Evaluating Justin Fields Requires Patience, Perspective

| December 14th, 2021

Evaluating a rookie quarterback requires two things: patience and perspective.

Patience is obvious. Most quarterbacks who start in their rookie year are drafted into undesirable situations with a dearth of talent. For Fields, the situation is even odder, as he’s been drafted into a lame duck coaching regime. So, while the flash plays are nice, and next year it will be exciting to see Fields in a proper offensive structure, it’ll likely be his third season before any reliable verdict can be reached on Fields as franchise quarterback.

Perspective requires understanding/recognizing the positives and negatives of the quarterback’s rookie campaign. There have been many positives.

  • Fields is a natural leader, and his teammates respond to him. Many a promising quarterback’s career has been derailed by an absence of this trait.
  • He’s tough as two-day old steak. Fields should not have played Sunday night. He was openly wincing on throws. But he’s always fought through injury.
  • His ability to extend drives with his legs is – right now – the most thrilling part of his game. And that’s not uncommon for this new wave of young quarterbacks. Josh Allen was essentially a runner for the first year and a half of his career. Fields runs when he must, which, sadly, is often in this offense.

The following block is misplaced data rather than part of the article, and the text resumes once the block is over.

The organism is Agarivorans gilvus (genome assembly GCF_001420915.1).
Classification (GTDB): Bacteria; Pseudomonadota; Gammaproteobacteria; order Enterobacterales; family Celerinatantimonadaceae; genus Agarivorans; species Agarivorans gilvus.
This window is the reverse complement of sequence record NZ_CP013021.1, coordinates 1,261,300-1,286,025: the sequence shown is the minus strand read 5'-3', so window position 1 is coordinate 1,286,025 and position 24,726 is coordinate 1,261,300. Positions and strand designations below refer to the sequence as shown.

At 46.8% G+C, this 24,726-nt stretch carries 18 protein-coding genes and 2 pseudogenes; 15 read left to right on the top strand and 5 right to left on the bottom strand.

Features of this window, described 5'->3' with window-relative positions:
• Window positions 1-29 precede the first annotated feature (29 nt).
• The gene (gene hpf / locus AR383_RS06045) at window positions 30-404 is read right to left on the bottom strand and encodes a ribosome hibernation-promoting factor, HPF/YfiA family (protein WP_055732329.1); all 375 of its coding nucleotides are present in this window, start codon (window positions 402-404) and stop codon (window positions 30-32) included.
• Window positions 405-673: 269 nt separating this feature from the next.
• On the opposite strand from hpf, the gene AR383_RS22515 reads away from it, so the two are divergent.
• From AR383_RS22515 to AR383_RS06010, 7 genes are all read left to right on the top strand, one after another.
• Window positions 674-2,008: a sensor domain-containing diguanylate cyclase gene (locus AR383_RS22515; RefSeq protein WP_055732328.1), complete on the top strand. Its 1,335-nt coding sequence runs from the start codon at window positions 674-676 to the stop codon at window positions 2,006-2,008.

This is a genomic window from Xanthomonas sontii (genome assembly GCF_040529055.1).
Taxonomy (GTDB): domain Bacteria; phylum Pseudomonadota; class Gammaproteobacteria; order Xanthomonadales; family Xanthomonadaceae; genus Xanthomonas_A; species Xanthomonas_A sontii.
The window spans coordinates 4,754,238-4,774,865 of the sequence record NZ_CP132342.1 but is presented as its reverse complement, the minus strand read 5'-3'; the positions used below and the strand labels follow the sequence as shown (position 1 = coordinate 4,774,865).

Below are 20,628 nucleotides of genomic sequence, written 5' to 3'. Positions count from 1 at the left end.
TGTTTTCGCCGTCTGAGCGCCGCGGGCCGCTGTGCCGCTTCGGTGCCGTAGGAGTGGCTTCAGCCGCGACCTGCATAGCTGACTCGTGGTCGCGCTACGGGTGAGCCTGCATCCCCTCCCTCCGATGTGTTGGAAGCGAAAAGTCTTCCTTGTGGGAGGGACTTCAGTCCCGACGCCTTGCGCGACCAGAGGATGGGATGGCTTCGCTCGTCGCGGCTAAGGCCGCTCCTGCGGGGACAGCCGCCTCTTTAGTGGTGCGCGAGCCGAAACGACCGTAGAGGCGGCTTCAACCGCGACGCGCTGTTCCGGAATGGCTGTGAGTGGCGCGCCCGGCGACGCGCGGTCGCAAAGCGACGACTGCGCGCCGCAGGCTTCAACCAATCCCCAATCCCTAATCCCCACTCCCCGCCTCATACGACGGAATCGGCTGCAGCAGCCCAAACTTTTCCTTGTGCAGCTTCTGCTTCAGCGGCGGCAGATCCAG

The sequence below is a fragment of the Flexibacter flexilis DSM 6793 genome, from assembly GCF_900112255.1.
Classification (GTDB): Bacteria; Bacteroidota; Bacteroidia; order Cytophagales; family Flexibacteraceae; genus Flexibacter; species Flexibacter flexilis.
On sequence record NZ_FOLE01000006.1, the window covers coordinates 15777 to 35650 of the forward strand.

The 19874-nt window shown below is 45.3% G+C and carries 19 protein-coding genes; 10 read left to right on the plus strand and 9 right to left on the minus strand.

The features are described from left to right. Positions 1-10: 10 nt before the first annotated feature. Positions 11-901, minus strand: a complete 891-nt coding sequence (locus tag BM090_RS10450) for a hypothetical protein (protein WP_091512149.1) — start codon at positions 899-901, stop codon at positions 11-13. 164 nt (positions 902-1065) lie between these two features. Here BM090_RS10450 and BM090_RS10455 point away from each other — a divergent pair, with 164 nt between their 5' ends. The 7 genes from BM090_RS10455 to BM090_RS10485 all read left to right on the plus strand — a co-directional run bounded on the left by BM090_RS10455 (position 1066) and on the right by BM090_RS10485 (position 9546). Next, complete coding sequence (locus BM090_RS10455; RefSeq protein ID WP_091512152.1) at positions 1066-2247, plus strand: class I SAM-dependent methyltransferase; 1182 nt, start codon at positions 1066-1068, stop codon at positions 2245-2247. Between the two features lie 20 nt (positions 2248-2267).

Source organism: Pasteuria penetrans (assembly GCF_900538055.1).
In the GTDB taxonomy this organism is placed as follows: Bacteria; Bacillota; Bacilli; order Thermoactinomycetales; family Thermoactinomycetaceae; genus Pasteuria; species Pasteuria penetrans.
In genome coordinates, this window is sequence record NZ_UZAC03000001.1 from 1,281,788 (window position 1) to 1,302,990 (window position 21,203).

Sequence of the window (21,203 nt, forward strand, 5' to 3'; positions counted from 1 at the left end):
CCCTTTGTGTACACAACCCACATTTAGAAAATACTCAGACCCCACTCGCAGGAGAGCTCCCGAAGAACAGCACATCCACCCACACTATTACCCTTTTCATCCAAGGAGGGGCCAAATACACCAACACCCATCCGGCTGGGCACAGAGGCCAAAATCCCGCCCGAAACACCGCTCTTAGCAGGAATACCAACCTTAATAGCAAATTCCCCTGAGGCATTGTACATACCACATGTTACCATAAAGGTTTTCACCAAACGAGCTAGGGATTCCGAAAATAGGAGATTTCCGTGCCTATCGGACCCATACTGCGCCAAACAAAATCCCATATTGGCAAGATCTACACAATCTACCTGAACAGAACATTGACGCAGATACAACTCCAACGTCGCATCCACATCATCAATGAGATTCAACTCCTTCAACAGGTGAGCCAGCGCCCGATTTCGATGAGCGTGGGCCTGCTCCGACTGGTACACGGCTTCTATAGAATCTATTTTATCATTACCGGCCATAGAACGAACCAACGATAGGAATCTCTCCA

• He’s got a short memory. Pick six? No worries. Two throws later a 70-yard touchdown. Fields’ ability to forget the bad play has been a hallmark of his playing career since college.
  • There’s not a throw on the field he can’t make. The right coach will salivate at that prospect.

There have also been negatives.

  • First, the offense is entirely dysfunctional. There’s nothing coherent about it.
  • His accuracy has been questionable at times, mostly due to timing. He’s often either a tick early or a tick late with throws. And when you have receivers getting zero separation, that tick is the difference between a positive and negative play. This would be an element to watch closely, especially if the new coach sees a mechanical issue.
  • He’s turning the ball over too much. Why? Because it takes young quarterbacks time to recognize how fast their opponents are at the professional level.

These final four games of the 2021 season are preseason games for Fields. They are useful experience, to a degree. But his development is on pause until the Bears hire their next head coach. The next meaningful snap he’ll take is in September.